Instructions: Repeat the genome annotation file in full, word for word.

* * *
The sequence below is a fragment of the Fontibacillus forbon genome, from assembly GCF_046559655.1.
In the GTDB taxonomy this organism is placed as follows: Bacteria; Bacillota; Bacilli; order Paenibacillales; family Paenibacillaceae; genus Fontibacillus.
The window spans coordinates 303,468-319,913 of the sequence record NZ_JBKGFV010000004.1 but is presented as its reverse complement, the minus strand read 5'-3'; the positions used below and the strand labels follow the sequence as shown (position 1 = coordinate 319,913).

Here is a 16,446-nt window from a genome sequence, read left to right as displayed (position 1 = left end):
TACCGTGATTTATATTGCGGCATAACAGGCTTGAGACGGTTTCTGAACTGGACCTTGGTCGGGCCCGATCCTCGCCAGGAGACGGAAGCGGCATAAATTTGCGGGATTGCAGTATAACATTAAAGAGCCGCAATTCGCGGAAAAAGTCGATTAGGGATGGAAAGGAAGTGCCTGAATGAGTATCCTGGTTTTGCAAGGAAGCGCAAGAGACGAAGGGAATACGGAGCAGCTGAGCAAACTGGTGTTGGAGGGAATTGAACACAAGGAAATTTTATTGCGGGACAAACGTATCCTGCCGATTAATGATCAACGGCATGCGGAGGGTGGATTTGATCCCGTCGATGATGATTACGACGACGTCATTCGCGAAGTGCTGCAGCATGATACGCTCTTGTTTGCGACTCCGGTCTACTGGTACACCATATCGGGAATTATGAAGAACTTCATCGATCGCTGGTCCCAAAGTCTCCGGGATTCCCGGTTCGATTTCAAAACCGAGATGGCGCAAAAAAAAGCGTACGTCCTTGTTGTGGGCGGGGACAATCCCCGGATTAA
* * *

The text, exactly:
The sequence below is a fragment of the Fontibacillus forbon genome, from assembly GCF_046559655.1.
In the GTDB taxonomy this organism is placed as follows: Bacteria; Bacillota; Bacilli; order Paenibacillales; family Paenibacillaceae; genus Fontibacillus.
The window spans coordinates 303,468-319,913 of the sequence record NZ_JBKGFV010000004.1 but is presented as its reverse complement, the minus strand read 5'-3'; the positions used below and the strand labels follow the sequence as shown (position 1 = coordinate 319,913).

Here is a 16,446-nt window from a genome sequence, read left to right as displayed (position 1 = left end):
TACCGTGATTTATATTGCGGCATAACAGGCTTGAGACGGTTTCTGAACTGGACCTTGGTCGGGCCCGATCCTCGCCAGGAGACGGAAGCGGCATAAATTTGCGGGATTGCAGTATAACATTAAAGAGCCGCAATTCGCGGAAAAAGTCGATTAGGGATGGAAAGGAAGTGCCTGAATGAGTATCCTGGTTTTGCAAGGAAGCGCAAGAGACGAAGGGAATACGGAGCAGCTGAGCAAACTGGTGTTGGAGGGAATTGAACACAAGGAAATTTTATTGCGGGACAAACGTATCCTGCCGATTAATGATCAACGGCATGCGGAGGGTGGATTTGATCCCGTCGATGATGATTACGACGACGTCATTCGCGAAGTGCTGCAGCATGATACGCTCTTGTTTGCGACTCCGGTCTACTGGTACACCATATCGGGAATTATGAAGAACTTCATCGATCGCTGGTCCCAAAGTCTCCGGGATTCCCGGTTCGATTTCAAAACCGAGATGGCGCAAAAAAAAGCGTACGTCCTTGTTGTGGGCGGGGACAATCCCCGGATTAA